Our brand of Christianity, Community and Ministry -Wednesday, 17th Week in ordinary time – Matthew 13:44-46
Today, we look at the fifth and sixth parable in a chain of seven parables that Matthew lists in chapter 13. The purpose of the parables is to give us an insight into the dynamic nature of the kingdom of Heaven or the Kingdom of God. Both the parables mentioned in today’s Gospel have an object of great value at the heart of the narrative. In the first case it is treasure and in the second it is a pearl of great price. However what is different in both the parables is the way in which the seeker stumbles upon them and that becomes our take away for today.
The treasure in the field is stumbled upon; it is not actively sought after. Without a socio-cultural explanation, the parable sounds a bit shady and dishonest. We are told that someone finds a treasure in a field which he hides again in that field. One would wonder, why did the man not honestly declare that he has found a treasure so that the one who had hidden it may rightly claim it?
While there was some sort of banking system at the time of Jesus (Jesus makes reference to it in 25:27) the populace at large resorted to their own form of safety deposit. They would dig a hole in the earth and an oak tree in the valley would be the marker. But wars had a way of displacing people from their lands, if not, the oak tree could have been chopped down to be used. As a result, it was not uncommon for treasures to be lost.
So, should you be lucky and stumble upon a treasure, that treasure could be yours only if you owned the land. The person in the parable has found a treasure by chance. He could only legally lay claim to it if he purchased that plot and to do that he would have to sell “all that he owns.” Yet he does it for the he knows that what he owns at present is a shadow of what lies in that plot.
The second parable also has a treasure at the heart of the narrative but this time the merchant is in search of fine pearls. He is not in search of one but many. We are told that his desire to own many pearls changes the minute he finds one of ‘great price.’ Pearls in the oriental world were more valued than the diamonds of today. He too, like the person in the previous parable, goes and sells all that he owns in order to buy the pearl.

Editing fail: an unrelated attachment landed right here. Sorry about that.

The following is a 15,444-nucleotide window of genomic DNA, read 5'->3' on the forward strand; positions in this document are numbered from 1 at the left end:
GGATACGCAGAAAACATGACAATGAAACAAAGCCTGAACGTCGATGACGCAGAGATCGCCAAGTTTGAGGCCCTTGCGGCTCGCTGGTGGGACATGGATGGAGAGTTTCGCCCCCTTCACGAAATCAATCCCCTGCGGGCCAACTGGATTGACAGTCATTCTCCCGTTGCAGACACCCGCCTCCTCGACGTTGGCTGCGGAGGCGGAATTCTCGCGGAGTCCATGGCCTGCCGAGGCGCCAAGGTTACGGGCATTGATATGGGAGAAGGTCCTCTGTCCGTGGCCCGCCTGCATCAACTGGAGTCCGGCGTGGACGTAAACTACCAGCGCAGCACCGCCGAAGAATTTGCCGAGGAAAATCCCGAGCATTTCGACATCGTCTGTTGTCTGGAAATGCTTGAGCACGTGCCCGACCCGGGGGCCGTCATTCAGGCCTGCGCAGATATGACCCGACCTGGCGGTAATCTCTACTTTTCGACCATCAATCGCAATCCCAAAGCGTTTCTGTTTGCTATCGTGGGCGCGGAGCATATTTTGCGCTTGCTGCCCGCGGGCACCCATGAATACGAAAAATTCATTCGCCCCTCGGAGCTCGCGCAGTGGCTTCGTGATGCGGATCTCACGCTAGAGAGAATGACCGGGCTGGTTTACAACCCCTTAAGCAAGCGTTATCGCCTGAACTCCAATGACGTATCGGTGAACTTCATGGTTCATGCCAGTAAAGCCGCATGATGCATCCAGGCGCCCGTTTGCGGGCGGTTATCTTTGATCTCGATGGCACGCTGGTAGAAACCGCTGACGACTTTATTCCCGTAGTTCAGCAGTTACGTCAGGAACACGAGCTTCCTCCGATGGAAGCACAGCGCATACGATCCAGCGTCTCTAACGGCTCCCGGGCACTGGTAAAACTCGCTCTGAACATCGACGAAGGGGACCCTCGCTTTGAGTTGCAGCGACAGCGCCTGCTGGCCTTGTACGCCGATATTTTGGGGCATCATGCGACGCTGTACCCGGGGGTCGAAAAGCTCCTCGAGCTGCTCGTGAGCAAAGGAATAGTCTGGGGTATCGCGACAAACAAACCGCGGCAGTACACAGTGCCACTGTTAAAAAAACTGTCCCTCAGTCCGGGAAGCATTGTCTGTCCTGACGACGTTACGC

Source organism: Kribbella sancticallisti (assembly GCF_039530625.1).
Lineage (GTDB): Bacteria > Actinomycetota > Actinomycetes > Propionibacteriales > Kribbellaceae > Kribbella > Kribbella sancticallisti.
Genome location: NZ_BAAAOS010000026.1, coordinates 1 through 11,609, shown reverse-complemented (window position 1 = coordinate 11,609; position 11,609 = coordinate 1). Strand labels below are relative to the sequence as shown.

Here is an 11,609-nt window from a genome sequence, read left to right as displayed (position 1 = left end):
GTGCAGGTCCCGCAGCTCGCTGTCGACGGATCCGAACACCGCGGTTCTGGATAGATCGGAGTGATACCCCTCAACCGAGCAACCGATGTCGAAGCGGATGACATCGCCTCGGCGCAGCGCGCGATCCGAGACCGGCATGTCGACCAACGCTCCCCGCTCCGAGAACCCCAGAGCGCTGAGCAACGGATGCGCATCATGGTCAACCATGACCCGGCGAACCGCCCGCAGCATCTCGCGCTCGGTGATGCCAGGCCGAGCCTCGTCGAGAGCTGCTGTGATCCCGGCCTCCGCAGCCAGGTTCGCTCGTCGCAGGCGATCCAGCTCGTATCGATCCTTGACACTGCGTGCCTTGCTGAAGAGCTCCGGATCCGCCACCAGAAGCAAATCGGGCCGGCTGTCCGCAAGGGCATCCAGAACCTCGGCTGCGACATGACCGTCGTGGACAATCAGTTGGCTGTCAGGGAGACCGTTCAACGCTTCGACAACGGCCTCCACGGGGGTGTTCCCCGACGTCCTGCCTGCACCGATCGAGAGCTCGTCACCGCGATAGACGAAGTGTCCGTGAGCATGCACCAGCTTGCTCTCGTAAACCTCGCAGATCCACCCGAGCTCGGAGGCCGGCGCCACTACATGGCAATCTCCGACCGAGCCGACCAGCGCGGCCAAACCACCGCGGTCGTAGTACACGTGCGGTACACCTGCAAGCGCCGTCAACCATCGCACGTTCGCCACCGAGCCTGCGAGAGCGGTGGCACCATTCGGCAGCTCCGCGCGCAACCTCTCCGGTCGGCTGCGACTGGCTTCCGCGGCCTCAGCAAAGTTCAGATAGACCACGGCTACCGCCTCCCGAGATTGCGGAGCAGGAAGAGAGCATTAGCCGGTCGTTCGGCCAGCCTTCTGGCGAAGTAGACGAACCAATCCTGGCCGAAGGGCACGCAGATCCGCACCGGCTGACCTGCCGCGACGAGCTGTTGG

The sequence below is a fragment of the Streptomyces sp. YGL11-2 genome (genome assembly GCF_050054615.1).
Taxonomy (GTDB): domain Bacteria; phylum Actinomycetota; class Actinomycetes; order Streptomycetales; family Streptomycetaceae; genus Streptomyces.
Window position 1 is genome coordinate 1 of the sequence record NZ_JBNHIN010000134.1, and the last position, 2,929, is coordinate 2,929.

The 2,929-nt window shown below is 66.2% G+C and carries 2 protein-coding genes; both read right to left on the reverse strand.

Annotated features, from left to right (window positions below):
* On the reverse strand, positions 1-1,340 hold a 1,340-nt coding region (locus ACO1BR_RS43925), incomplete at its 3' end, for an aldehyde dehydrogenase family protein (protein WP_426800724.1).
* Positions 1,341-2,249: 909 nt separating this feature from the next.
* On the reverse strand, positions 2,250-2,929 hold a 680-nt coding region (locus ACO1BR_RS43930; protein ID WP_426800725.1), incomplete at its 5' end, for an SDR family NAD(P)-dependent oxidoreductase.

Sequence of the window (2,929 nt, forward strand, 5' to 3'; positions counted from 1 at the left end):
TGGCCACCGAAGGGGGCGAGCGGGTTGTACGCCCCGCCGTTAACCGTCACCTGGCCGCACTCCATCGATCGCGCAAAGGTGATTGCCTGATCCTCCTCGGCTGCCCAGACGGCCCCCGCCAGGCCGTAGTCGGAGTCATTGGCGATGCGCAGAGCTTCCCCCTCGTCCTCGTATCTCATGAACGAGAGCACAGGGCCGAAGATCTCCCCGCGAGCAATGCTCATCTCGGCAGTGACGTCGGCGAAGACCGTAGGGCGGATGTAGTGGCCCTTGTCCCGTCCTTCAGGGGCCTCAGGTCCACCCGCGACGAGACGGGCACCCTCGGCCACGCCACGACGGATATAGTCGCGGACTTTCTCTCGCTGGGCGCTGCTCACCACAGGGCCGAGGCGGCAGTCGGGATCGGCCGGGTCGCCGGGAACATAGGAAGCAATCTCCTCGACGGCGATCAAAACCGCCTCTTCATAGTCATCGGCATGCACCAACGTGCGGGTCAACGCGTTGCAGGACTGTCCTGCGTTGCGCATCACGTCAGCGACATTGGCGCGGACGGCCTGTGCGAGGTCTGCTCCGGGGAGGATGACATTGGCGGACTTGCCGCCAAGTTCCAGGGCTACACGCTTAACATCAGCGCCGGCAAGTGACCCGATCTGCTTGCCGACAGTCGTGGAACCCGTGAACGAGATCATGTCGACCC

The kingdom of God is dynamic; there is no one way to encounter it. We may be that non believer who stumbles upon it because the Christian believer begins to talk about his or her faith experience of Christ in the bus or the train or it may be something that we are seeking because the emptiness of the world cannot fill the void in our soul. What ever be the case, thousands of people over the years have had this ‘Christ experience’ promoting them to give up all that they followed, possessed, held or believed in order to embrace Christ and his Church.
If the kingdom of God is dynamic, then we have to ask ourselves if we have made it static. We have to ask ourselves If we have insisted on promoting and projecting our brand of Christianity, our brand of ministry, our brand of community. It is painful to see so many Churches and ministries stuck in a mould and lost in a time capsule with some of its members suggesting that their way must be the only way to make Christ known.
But for us who find or have found Christ at some stage in our life, there is a challenge thrown to us too. The merchant and the man who found the treasure knew at once that what they had stumbled upon or found was far greater than what they held on to. Christ is far greater than the relationships or the earthly possessions or power that we may have at the present moment. Perhaps many have had that moment when they encountered Christ and realised he was what they really needed but they may not have had the courage and the willingness to let go of all they had.
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